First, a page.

Ryanair said it has cancelled 190 of its scheduled flights for Friday, the day cabin crew in Belgium, Germany, Italy, the Netherlands, Portugal and Spain have called a 24-hour strike.
The 190 flights is about 8 percent of the total number the Irish airline has scheduled for Friday. Ryanair said it has contacted the 30,000 customers affected by the cancellations, out of the 450,000 booked to fly on Friday.
A company statement said the strikes “have been called by unions at the behest of competitor airline employees.”
It said that in Spain a Norwegian cabin crew member in Alicante is driving the strike, in Portugal a TAP employee is calling for strikes without the support of Portuguese cabin crew, and in Italy the strike has been called by a small union that has no recognition or support from Italian cabin crew.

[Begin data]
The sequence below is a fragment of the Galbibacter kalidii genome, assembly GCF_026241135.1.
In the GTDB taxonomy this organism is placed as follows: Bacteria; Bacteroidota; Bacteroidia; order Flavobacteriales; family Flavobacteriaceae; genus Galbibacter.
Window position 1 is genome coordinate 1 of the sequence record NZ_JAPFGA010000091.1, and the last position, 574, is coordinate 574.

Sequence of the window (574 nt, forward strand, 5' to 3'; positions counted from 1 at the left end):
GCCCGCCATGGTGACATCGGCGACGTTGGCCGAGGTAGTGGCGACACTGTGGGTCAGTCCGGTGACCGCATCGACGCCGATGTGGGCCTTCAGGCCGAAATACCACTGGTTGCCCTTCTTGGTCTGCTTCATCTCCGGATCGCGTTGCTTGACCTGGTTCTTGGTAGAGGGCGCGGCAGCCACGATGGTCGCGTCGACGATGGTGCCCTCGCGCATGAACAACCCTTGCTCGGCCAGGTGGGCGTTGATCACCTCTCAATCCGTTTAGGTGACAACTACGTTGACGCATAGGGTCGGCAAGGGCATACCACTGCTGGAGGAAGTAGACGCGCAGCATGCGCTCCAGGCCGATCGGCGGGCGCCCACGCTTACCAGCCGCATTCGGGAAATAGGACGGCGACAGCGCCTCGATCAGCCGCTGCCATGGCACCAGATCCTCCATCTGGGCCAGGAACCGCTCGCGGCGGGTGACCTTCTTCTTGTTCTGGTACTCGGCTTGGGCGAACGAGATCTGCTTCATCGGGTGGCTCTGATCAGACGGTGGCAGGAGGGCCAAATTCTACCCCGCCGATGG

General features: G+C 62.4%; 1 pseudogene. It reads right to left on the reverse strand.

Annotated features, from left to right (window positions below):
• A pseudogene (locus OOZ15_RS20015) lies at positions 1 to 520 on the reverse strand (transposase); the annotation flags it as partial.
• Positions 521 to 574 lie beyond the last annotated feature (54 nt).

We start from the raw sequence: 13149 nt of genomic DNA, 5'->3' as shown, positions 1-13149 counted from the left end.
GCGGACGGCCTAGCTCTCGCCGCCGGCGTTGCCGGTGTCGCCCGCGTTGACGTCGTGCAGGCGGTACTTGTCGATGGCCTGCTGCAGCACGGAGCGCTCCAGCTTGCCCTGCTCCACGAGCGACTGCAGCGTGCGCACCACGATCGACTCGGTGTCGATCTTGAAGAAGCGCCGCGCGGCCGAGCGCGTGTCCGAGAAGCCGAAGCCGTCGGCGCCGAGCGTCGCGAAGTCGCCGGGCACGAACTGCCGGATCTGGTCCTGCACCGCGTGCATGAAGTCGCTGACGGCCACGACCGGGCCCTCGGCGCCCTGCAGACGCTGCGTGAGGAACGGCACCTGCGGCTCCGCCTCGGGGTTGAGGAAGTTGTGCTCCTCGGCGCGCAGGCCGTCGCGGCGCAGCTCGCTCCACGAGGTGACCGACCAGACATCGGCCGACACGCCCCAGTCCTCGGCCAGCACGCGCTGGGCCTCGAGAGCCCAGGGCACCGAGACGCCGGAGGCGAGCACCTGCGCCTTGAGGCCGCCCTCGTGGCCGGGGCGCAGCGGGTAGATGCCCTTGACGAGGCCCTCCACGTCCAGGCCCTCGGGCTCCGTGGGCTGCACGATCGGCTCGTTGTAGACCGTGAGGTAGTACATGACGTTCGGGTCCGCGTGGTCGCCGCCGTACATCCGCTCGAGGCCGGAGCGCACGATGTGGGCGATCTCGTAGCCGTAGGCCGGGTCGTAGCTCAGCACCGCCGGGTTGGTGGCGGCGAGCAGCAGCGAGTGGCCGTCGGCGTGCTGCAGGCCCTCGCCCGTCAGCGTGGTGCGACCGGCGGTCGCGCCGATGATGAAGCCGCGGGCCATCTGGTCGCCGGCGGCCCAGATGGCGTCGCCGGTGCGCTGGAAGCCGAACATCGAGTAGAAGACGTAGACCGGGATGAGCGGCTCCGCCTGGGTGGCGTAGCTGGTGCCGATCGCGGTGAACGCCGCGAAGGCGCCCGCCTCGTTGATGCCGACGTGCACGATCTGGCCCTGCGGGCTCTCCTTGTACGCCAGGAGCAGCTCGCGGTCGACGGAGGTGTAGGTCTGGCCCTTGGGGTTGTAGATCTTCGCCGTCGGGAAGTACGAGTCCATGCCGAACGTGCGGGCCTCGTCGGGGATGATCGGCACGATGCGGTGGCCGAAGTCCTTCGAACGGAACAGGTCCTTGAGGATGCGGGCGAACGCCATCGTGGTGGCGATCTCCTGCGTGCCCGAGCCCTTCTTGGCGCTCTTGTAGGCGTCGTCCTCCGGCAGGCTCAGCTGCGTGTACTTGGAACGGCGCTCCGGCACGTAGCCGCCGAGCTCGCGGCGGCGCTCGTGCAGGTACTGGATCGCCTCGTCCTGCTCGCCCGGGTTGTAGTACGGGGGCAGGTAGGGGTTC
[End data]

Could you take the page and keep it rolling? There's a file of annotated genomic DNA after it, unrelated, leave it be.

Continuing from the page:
Separately, Ryanair said it had agreed a collective labour agreement (CLA) with the three main cabin crew unions in Italy. The airline said the FIT CISL, ANPAC and ANPAV unions cover all of Ryanair’s Italy-based cabin crew.
The three year agreement is effective from October 1st 2018, and is governed by Italian law and the Italian Courts. It will allow Italy-based cabin crew to transition to local contracts and provide immediate access to Italian benefits such as maternity and paternity leave.
A new pay structure will deliver increases, with improved tax free allowances and the introduction of an Italian Pension Scheme.
Ryanair’s Eddie Wilson said the CLA is a sign of the progress the airline is making in reaching agreements with staff and unions in different EU countries. It “disproves false claims made by smaller unions not involved in these negotiations, and who are threatening strikes, which will either not take place or be unsuccessful,” he said.